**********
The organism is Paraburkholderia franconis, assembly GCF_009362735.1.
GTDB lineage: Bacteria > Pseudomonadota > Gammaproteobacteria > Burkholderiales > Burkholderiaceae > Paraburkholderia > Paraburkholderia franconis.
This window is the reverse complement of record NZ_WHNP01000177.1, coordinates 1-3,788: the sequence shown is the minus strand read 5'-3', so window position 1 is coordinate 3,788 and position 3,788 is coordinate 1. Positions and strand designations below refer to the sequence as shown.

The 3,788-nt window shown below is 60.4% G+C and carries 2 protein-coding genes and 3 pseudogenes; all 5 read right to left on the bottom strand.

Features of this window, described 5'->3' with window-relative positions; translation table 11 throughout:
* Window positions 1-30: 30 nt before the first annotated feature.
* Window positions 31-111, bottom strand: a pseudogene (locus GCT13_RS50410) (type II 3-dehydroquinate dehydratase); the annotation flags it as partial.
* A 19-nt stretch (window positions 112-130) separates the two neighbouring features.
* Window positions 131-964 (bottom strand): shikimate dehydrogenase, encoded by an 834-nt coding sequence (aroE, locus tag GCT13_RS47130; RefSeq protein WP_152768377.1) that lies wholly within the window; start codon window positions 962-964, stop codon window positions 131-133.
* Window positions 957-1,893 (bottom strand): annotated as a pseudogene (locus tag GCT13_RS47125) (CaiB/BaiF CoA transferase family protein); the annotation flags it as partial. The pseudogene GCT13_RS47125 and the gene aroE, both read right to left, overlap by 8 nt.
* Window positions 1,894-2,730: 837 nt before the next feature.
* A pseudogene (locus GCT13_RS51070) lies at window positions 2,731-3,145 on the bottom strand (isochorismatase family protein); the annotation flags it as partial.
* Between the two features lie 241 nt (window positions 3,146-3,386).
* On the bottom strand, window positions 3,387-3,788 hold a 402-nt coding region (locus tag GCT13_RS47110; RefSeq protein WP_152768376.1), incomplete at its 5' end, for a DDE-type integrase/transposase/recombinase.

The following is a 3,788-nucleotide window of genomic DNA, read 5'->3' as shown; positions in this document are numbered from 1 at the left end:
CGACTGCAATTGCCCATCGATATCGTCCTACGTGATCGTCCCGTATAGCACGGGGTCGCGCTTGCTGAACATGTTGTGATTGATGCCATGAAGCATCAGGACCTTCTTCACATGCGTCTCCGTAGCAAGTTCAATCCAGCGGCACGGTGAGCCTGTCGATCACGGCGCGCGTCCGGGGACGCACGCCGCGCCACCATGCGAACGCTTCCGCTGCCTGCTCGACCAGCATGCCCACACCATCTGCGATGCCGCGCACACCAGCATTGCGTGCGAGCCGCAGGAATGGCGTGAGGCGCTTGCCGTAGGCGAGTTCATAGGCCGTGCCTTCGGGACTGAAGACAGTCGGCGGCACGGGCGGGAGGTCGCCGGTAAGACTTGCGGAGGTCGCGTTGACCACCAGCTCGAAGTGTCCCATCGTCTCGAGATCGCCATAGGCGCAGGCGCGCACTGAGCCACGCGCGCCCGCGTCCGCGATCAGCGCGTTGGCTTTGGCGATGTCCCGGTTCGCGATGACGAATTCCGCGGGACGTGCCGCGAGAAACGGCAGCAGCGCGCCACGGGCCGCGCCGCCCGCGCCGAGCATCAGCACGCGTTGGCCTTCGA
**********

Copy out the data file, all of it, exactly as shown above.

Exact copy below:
The organism is Paraburkholderia franconis, assembly GCF_009362735.1.
GTDB lineage: Bacteria > Pseudomonadota > Gammaproteobacteria > Burkholderiales > Burkholderiaceae > Paraburkholderia > Paraburkholderia franconis.
This window is the reverse complement of record NZ_WHNP01000177.1, coordinates 1-3,788: the sequence shown is the minus strand read 5'-3', so window position 1 is coordinate 3,788 and position 3,788 is coordinate 1. Positions and strand designations below refer to the sequence as shown.

The 3,788-nt window shown below is 60.4% G+C and carries 2 protein-coding genes and 3 pseudogenes; all 5 read right to left on the bottom strand.

Features of this window, described 5'->3' with window-relative positions; translation table 11 throughout:
* Window positions 1-30: 30 nt before the first annotated feature.
* Window positions 31-111, bottom strand: a pseudogene (locus GCT13_RS50410) (type II 3-dehydroquinate dehydratase); the annotation flags it as partial.
* A 19-nt stretch (window positions 112-130) separates the two neighbouring features.
* Window positions 131-964 (bottom strand): shikimate dehydrogenase, encoded by an 834-nt coding sequence (aroE, locus tag GCT13_RS47130; RefSeq protein WP_152768377.1) that lies wholly within the window; start codon window positions 962-964, stop codon window positions 131-133.
* Window positions 957-1,893 (bottom strand): annotated as a pseudogene (locus tag GCT13_RS47125) (CaiB/BaiF CoA transferase family protein); the annotation flags it as partial. The pseudogene GCT13_RS47125 and the gene aroE, both read right to left, overlap by 8 nt.
* Window positions 1,894-2,730: 837 nt before the next feature.
* A pseudogene (locus GCT13_RS51070) lies at window positions 2,731-3,145 on the bottom strand (isochorismatase family protein); the annotation flags it as partial.
* Between the two features lie 241 nt (window positions 3,146-3,386).
* On the bottom strand, window positions 3,387-3,788 hold a 402-nt coding region (locus tag GCT13_RS47110; RefSeq protein WP_152768376.1), incomplete at its 5' end, for a DDE-type integrase/transposase/recombinase.

The following is a 3,788-nucleotide window of genomic DNA, read 5'->3' as shown; positions in this document are numbered from 1 at the left end:
CGACTGCAATTGCCCATCGATATCGTCCTACGTGATCGTCCCGTATAGCACGGGGTCGCGCTTGCTGAACATGTTGTGATTGATGCCATGAAGCATCAGGACCTTCTTCACATGCGTCTCCGTAGCAAGTTCAATCCAGCGGCACGGTGAGCCTGTCGATCACGGCGCGCGTCCGGGGACGCACGCCGCGCCACCATGCGAACGCTTCCGCTGCCTGCTCGACCAGCATGCCCACACCATCTGCGATGCCGCGCACACCAGCATTGCGTGCGAGCCGCAGGAATGGCGTGAGGCGCTTGCCGTAGGCGAGTTCATAGGCCGTGCCTTCGGGACTGAAGACAGTCGGCGGCACGGGCGGGAGGTCGCCGGTAAGACTTGCGGAGGTCGCGTTGACCACCAGCTCGAAGTGTCCCATCGTCTCGAGATCGCCATAGGCGCAGGCGCGCACTGAGCCACGCGCGCCCGCGTCCGCGATCAGCGCGTTGGCTTTGGCGATGTCCCGGTTCGCGATGACGAATTCCGCGGGACGTGCCGCGAGAAACGGCAGCAGCGCGCCACGGGCCGCGCCGCCCGCGCCGAGCATCAGCACGCGTTGGCCTTCGA